The most expensive option. For the reasons I stated previously, I tend to avoid this option. Calling and SMS are not necessary.
After choosing a pay-as-you-go flavor, you need to choose how much data to start with. I always ask how much refreshing data costs when I buy a sim.
Sometimes the data you buy upfront with the sim card is a lot cheaper than the refreshes. If that’s the case I get a plan with more data.
Sometimes the data upfront is more expensive. In this situation, I’ll get the smallest data plan and buy data refresh cards as needed.
Preparing your phone for travel
There are a few things you will want to do before you head overseas.
#1 Unlock Your Phone.
While unlocking a phone can sometimes be done overseas, the best option is to unlock it before a trip. For some carriers, it must be done at a store. It’s best to get this out of the way first.
#2 Bring A Sim Card Pin Or Small Tailor Pin
You’ll need a pin to pop the sim card holder out of most phones. These things are often not around when you need them most, so be sure to toss a little sim card pin in your bag.
#3 A New Quality Power Cord
Nothing is more frustrating than a loose power cord when charging a phone. Before travelling get a new charging cord to make sure your trip starts out right. Gear often gets crammed in bags while traveling, so opt for a cord that can withstand a beating.
#4 Bring A Microfiber Cloth
One of the biggest differences between bad phone pictures and good phone pictures is a dirty lens. Greasy hands and dirty pockets can regularly smudge your camera lens. Keep a microfiber cloth with you while travelling to clean the camera lens. This will make a noticeable difference in pictures.
#5 Get A New SD Card
I use a micro SD card to expand my phone’s memory, I always replace it before traveling. Memory cards have a lifespan of 6 months to 3 years.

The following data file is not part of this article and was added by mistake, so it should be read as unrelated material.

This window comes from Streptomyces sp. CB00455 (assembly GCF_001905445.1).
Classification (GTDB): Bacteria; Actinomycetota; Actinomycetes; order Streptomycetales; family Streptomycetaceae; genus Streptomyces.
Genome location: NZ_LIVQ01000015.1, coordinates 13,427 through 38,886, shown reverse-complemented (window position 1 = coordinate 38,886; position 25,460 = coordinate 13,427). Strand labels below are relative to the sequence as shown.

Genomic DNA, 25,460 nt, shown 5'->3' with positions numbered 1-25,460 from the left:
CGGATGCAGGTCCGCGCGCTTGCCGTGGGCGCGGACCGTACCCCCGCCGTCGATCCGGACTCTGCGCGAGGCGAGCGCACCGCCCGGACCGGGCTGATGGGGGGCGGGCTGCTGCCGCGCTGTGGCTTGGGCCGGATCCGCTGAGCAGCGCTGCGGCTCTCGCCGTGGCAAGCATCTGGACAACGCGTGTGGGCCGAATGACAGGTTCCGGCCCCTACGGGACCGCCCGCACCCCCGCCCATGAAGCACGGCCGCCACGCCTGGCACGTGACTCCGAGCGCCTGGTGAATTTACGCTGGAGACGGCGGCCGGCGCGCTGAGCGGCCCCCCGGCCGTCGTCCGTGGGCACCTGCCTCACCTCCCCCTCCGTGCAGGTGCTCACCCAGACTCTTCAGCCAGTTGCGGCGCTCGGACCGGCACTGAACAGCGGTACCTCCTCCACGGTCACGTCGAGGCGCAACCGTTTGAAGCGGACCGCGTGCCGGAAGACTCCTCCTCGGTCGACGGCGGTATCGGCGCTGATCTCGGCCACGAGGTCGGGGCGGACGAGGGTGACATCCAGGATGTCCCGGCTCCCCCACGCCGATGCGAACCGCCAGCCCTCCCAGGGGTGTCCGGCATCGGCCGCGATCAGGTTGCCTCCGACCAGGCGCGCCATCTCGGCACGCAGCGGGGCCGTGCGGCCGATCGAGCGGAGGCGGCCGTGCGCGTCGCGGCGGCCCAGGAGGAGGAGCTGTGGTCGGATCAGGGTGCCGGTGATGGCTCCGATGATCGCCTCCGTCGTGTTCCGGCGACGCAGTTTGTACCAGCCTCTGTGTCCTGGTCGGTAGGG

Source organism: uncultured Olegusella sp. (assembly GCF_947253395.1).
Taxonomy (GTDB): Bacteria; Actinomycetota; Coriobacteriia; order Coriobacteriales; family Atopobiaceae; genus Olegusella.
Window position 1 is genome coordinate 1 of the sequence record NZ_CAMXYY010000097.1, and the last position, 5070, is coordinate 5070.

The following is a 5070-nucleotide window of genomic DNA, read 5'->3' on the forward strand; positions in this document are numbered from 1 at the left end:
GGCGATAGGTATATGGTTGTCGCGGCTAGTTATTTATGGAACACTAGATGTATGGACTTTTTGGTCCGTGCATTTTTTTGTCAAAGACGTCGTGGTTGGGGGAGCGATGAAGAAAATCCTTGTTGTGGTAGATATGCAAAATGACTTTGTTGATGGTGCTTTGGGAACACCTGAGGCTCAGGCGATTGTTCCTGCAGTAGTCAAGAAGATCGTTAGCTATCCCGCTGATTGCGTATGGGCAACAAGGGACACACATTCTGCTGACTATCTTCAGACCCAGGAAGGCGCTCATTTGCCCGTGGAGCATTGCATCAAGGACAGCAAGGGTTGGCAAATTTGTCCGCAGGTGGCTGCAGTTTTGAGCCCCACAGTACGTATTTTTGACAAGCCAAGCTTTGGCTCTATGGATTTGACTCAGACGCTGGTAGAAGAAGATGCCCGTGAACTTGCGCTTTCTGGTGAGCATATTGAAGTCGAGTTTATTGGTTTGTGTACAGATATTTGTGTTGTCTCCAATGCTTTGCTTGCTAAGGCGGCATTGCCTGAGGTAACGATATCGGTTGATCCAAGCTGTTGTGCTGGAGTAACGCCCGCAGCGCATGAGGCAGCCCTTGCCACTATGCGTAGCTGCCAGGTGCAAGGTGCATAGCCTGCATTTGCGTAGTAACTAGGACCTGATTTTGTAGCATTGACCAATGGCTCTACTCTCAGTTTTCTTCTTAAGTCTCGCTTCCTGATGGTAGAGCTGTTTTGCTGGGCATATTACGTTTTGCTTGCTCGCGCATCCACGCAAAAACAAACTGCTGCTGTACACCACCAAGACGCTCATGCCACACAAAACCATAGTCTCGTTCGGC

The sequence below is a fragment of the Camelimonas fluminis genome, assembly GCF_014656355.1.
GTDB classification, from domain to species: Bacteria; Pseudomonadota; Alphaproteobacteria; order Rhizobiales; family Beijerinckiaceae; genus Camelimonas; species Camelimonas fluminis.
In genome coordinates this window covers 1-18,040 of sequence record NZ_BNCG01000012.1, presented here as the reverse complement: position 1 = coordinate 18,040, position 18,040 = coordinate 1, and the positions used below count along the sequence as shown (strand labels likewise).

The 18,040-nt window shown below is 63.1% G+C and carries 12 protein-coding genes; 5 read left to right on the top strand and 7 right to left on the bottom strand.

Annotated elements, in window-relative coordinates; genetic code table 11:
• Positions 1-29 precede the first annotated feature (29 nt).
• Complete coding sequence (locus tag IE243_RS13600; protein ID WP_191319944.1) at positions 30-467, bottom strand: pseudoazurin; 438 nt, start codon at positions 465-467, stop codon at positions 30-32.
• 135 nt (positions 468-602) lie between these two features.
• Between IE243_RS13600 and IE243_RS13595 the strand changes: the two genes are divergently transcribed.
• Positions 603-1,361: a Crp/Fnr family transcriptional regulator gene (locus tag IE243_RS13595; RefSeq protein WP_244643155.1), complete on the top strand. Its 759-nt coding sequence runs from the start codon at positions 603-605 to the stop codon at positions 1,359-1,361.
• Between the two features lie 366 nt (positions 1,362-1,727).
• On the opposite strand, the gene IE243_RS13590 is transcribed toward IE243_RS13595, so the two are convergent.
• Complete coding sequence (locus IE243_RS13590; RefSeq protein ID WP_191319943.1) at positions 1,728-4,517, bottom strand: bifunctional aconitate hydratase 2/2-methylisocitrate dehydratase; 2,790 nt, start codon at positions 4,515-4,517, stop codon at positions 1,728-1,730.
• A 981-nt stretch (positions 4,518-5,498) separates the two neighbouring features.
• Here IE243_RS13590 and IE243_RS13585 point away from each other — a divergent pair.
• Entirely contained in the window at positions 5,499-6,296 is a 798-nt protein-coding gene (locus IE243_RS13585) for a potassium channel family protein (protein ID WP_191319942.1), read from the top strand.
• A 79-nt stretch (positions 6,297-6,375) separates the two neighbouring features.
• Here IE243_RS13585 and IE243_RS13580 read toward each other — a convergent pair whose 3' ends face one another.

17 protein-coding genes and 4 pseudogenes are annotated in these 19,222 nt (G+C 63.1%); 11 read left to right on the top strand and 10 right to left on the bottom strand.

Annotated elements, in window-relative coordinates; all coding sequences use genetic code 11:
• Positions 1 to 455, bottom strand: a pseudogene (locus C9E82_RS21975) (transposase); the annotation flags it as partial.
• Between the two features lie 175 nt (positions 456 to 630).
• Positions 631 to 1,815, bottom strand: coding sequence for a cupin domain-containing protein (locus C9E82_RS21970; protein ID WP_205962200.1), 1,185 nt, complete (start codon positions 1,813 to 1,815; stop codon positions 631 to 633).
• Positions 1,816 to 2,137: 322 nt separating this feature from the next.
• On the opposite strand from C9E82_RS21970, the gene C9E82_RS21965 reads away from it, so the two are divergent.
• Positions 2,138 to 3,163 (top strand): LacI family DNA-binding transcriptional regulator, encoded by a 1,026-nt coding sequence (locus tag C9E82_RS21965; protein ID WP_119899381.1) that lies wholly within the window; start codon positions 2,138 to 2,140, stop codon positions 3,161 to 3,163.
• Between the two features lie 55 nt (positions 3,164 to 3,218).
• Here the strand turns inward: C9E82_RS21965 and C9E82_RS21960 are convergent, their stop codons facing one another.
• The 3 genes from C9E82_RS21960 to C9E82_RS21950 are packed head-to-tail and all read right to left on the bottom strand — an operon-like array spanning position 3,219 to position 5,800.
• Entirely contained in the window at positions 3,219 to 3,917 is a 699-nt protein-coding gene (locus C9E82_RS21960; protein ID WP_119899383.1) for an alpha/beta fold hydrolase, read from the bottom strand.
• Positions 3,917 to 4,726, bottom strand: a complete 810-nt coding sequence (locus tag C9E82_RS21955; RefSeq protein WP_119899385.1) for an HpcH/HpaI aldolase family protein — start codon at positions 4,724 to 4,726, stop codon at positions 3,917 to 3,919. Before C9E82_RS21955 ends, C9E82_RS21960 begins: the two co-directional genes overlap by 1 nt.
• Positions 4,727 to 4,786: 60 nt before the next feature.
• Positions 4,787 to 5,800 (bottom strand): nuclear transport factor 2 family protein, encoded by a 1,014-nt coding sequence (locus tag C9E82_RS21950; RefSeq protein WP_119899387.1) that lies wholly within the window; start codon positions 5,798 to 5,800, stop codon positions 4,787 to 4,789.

I’ve had name brand cards die in about a year, and when they die, they die.
I won’t risk losing my travel photos to a corrupted card. It’s best to bite the bullet and get a fresh one.
FINDING A SIM CARD WHILE TRAVELLING
Finding a sim card for an overseas carrier is not difficult.
Not getting ripped off by the person selling you said sim card is more difficult.
After buying many sim cards around the world, here are my tips.
#1 Avoid Airports And Tourist Shops When Possible
While you would be buying a sim card directly from the carrier’s shops, you will also pay a premium for that card. If you can manage to survive the first few hours after your arrival without 4G, you can save a lot of money.
#2 For Longer Stays Don’t Get A Tourist Sim Card
Like mentioned before, there are a lot of versions of phone service while travelling.
The regularly advertised option for travelers is tourist sim cards. These are usually bundled services for travelers where the sim card expires after a week or a month. It depends on the one you buy.
Compared to a carrier’s normal fees for a pay-as-you-go sim card, these tourist cards are way over priced.
If your trip is short and you want to avoid the headaches, a tourist sim card is ok. Just know for longer travel and in general, the other pay-as-you-go options are cheaper.
#3 Don’t Get Upset If You Over Pay For The Card.
Even smaller shops around town selling sim cards may try to pull one over on you. Don’t get beat up. The cards are still relatively inexpensive, and data prices are the same for everyone.
Data can be purchased at most convenience stores in the form of scratch off cards. It’s usually very cheap, and I rarely have issues after I have the sim card.
#4 A Quick Google For “Best Carrier In (Country)”
In America there are 4 major cell phone carrier companies. Most countries are no different. They’ll have 2-4 major players and you’ll have to choose between them.
A quick Google search before arriving or in the airport, will help you sort it out. There are plenty of recent extensive reviews on which carrier to choose. Very often one will stand out as the best option.
This guideline will apply to any country you visit. With this knowledge I am comfortable gaining network access, with my phone, anywhere I go. It saves me a lot of time trying to figure out the nuances in each country.